I do not accept the whole of what my hon. Friend has said. In this matter we must have some balance and perspective. The British civil engineering consultants, by and large, are first-class and have done some first-rate work all over the world. There is no doubt about that. By going immediately, as I have done, to the President of the Institution of Civil Engineers and asking him for a list of selected consultants, I think I have made a good move. The great thing about civil engineers is that they specialise. Some specialise on marine work, some on bridges, some on constructing and some on consulting. We are trying to find a panel of young consultants who have both designed and constructed bridges. More than that I cannot be expected to do.

Mr. Lipton

While the right hon. Gentleman's intentions for the future may be very desirable and may hold out some prospect of a new approach, may I ask whether he agrees that he has made a rather bad start in his new job by obstinately clinging to the old-fashioned ideas in respect of Staines bridge, in addition to wasting £200,000 on the job? It is all very well to talk about the future but he has made a terrible mistake about Staines bridge.

Mr. Marples

The hon. Member is hopelessly wrong, if I may say so with respect. The first thing is that the structure of the Lutyens bridge accords with modern design. It may be that the façade is different, but that was decided on amenity grounds. There is nothing wrong with the structure. The cantilever principle with suspended arch, which has been proposed as an alternative, is as old as the hills and was adopted when the Forth bridge was built in the nineteenth century. There is nothing new about that. Once the decision had been made on amenity grounds, rightly or wrongly, the rest flowed naturally from that decision.

Mr. Lindsay

Will my right hon. Friend make sure that at least one architect—a good contemporary architect—is included in the panel?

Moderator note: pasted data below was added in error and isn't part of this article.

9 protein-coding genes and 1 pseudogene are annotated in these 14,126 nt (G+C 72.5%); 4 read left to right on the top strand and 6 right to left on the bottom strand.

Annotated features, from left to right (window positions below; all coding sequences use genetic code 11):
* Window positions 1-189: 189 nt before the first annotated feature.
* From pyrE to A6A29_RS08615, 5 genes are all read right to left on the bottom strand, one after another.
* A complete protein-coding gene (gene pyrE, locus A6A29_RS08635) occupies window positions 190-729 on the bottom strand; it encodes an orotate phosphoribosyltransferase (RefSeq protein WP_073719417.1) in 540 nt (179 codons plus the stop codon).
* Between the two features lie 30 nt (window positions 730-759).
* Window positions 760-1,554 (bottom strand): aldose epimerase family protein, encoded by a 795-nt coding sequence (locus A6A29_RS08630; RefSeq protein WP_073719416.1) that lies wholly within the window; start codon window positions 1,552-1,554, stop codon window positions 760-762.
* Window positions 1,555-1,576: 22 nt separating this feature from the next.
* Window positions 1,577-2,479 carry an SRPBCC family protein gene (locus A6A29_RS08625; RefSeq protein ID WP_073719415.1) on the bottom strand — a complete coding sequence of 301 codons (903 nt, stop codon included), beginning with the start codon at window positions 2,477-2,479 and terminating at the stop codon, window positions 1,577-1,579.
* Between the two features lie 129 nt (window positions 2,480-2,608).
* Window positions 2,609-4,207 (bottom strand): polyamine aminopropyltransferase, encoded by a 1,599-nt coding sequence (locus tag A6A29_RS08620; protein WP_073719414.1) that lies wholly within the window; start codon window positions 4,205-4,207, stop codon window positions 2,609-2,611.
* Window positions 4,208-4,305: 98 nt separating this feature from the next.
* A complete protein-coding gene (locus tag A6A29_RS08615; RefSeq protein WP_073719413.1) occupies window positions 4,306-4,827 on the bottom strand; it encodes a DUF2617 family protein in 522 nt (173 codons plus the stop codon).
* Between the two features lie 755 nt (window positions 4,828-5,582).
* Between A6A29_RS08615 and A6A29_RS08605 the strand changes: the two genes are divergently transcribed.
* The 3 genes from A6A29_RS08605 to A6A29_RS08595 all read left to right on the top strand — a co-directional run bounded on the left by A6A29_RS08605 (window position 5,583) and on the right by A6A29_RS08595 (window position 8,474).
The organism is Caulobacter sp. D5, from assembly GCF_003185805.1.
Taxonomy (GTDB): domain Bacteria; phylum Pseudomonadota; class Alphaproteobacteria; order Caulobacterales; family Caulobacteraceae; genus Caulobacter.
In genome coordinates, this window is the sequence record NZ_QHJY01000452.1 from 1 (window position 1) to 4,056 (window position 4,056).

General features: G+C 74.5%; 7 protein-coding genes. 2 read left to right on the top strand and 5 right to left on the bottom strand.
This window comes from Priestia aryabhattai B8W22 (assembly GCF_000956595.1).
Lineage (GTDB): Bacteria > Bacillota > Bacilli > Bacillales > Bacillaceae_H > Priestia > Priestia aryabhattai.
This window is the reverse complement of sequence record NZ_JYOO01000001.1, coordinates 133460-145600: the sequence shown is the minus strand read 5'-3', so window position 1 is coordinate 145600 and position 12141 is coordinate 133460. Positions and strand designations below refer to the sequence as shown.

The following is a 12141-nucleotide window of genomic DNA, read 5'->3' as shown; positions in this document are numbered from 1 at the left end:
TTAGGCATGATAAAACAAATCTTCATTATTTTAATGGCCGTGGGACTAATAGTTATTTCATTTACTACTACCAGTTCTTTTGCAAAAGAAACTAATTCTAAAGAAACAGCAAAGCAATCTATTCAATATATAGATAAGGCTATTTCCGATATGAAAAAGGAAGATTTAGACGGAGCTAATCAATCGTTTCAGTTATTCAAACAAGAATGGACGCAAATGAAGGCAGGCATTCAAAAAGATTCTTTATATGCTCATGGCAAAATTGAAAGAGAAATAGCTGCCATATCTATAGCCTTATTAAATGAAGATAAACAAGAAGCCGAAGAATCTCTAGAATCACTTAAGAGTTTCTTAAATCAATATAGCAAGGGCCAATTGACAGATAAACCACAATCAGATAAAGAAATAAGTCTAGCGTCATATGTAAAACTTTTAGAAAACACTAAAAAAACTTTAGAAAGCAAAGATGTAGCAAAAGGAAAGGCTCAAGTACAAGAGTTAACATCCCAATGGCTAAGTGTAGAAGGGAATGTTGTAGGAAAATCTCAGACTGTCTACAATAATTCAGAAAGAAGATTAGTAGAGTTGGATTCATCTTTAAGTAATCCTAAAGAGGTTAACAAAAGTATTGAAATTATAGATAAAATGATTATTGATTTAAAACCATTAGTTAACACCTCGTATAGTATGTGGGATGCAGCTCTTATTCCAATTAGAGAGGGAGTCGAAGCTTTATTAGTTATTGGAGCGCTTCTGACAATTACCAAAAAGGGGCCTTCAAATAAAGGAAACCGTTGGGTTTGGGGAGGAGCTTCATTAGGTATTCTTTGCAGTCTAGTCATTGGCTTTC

Mr. Marples

I should like to look at that, because I find that one can have too many experts. One may be rather confused.

Mr. Albu

Is the Minister aware that many civil engineers in this country, as well as those in Copenhagen, believe that this is a completely antiquated design and is the wrong design for this site? Does not the Minister agree that to erect a bridge which was designed twenty years ago will hardly be a good advertisement for British civil enginering or British bridge design?

Mr. Marples

The bridge was not designed twenty years ago. The appearance of it was designed twenty years ago. What has happened is that the structure of the bridge with the foundations and the way of bridging the gap has been redesigned recently. All that has happened is that the Royal Fine Art Commission and other people wanted a certain type of appearance because of the historical associations there. They may have been right or they may have been wrong, but they wanted it. This structure is modern, but the actual façade accords with the surroundings of the district.

Mr. Strauss

In view of the public interest in this matter, would it be possible to exhibit somewhere in the House a picture of the design of the bridge as adopted and intended to be carried out and the alternative which it has been suggested would be so much more adequate and cheaper?

Mr. Marples

I should be grateful if hon. Members would go upstairs to the waiting room. They would then see the bridge that is being built, and could table some more Questions for next week.

25. Mr. D. Price

asked the Minister of Transport what standard of cost per square foot of bridge surface is aimed at by his Department in examining the designs of civil engineers for the building of new bridges.

Mr. Marples

No such standard is employed. Such a method is far too unreliable to serve as a guide to whether the cost is reasonable or not.

Mr. Price

Is my right hon. Friend aware that many people in civil engineering would rather differ from that view, and feel that there should be some cost standard? Further, is he aware that the average cost of present Government bridge construction is £12 a square foot, while British civil engineers in contemporary practice all over the world can get down to £8?

Mr. Marples

I am very sorry, but I must entirely disagree with my hon. Friend. It is something that gives me great pain, but I must disagree with him. Costs vary widely with such factors as the length of clear span, foundation conditions, accessibility of site and degree of repetition within the structure. This particular method of cost per square foot applies to building above the ground where conditions are known, but does not apply to building below the ground where conditions are not known. As a matter of fact, I have made inquiries and find that the range of cost of bridges built in recent years is roughly 30s. to £30 a square foot, depending on whether one builds on rock or silt or whatever it may be.